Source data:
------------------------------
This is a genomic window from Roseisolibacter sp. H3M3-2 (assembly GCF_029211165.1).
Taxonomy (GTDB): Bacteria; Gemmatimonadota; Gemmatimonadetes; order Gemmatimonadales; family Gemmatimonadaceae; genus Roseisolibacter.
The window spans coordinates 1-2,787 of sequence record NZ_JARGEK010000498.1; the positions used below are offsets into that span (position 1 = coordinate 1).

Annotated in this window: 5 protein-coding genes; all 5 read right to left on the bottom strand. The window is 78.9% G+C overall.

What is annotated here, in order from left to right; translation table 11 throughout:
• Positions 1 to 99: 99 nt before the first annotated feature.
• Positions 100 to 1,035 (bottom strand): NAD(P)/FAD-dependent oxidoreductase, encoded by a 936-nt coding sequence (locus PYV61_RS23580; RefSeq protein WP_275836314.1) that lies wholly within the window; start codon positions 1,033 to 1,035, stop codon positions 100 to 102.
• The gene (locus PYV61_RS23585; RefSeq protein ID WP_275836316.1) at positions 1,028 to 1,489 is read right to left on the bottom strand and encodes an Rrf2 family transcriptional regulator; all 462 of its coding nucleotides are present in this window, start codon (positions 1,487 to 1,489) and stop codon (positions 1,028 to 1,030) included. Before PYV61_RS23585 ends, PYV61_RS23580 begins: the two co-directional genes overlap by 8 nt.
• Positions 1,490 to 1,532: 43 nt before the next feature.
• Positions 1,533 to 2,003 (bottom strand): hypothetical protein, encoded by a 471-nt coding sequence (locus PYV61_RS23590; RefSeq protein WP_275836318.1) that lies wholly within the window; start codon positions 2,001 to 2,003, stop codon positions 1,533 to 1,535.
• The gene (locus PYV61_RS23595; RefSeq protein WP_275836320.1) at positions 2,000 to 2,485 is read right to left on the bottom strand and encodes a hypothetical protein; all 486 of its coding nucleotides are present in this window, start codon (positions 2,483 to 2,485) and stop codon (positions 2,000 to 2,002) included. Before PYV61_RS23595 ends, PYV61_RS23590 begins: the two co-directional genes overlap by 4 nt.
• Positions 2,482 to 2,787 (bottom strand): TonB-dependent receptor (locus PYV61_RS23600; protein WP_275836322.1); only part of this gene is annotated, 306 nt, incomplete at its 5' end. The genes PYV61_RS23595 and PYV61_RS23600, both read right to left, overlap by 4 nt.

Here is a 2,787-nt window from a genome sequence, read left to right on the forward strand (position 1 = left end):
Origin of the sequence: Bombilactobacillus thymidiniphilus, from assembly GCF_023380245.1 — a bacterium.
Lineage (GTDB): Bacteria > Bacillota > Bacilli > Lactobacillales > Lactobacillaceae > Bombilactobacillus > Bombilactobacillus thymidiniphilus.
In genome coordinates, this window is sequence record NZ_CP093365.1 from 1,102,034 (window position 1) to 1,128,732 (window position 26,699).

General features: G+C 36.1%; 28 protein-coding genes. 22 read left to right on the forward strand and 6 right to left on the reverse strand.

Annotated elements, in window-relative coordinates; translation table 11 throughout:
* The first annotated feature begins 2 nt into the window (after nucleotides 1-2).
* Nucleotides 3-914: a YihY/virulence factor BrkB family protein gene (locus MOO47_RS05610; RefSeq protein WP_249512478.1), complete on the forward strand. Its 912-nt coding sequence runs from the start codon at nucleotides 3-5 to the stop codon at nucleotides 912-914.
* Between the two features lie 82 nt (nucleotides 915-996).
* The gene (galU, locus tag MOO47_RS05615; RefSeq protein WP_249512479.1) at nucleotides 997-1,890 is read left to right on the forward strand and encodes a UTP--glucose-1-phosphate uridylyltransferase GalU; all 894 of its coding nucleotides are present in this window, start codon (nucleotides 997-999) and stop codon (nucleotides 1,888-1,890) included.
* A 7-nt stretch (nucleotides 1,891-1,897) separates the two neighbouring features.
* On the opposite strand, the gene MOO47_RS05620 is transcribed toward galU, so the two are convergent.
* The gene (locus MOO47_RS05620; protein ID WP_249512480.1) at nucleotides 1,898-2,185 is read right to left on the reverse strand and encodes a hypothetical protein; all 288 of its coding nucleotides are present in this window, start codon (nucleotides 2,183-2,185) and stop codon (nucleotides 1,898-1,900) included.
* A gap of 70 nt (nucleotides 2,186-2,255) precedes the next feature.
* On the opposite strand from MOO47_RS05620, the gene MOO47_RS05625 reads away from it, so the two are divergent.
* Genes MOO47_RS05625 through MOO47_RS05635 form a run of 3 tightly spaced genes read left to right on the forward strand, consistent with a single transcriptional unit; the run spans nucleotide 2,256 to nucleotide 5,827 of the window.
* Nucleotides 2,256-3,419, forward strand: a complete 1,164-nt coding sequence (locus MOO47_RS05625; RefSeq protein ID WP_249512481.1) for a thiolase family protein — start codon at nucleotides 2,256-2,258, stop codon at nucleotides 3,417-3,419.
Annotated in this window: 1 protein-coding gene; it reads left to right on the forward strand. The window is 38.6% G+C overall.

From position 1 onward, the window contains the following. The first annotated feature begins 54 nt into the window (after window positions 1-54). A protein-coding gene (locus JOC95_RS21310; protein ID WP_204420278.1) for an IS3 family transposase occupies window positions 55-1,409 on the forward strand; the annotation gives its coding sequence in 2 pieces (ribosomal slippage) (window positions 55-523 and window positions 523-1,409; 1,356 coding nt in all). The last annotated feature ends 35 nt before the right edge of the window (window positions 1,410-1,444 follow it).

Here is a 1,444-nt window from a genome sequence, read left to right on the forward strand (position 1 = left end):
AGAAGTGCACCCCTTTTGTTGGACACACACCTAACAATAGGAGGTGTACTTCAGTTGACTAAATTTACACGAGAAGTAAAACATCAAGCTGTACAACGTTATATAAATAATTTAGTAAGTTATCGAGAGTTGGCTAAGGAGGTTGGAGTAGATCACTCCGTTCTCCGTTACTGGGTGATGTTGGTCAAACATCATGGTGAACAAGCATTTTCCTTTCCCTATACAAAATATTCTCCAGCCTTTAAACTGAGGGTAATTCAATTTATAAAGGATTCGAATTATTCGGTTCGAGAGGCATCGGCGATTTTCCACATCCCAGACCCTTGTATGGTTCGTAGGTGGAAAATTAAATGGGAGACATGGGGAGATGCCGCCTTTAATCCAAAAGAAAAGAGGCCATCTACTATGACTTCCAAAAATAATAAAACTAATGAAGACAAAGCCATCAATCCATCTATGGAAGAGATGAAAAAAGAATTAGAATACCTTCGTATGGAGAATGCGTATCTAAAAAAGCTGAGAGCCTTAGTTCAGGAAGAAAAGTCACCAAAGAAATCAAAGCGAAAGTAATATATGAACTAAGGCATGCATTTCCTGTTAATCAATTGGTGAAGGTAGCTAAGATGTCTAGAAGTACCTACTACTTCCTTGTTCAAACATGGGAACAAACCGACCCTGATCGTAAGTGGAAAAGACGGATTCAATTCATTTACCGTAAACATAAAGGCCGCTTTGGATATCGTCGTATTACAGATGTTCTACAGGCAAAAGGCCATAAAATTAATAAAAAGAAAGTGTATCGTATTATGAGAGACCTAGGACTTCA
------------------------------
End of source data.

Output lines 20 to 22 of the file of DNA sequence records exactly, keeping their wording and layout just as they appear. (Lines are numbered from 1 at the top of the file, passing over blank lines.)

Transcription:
* Nucleotides 3-914: a YihY/virulence factor BrkB family protein gene (locus MOO47_RS05610; RefSeq protein WP_249512478.1), complete on the forward strand. Its 912-nt coding sequence runs from the start codon at nucleotides 3-5 to the stop codon at nucleotides 912-914.
* Between the two features lie 82 nt (nucleotides 915-996).
* The gene (galU, locus tag MOO47_RS05615; RefSeq protein WP_249512479.1) at nucleotides 997-1,890 is read left to right on the forward strand and encodes a UTP--glucose-1-phosphate uridylyltransferase GalU; all 894 of its coding nucleotides are present in this window, start codon (nucleotides 997-999) and stop codon (nucleotides 1,888-1,890) included.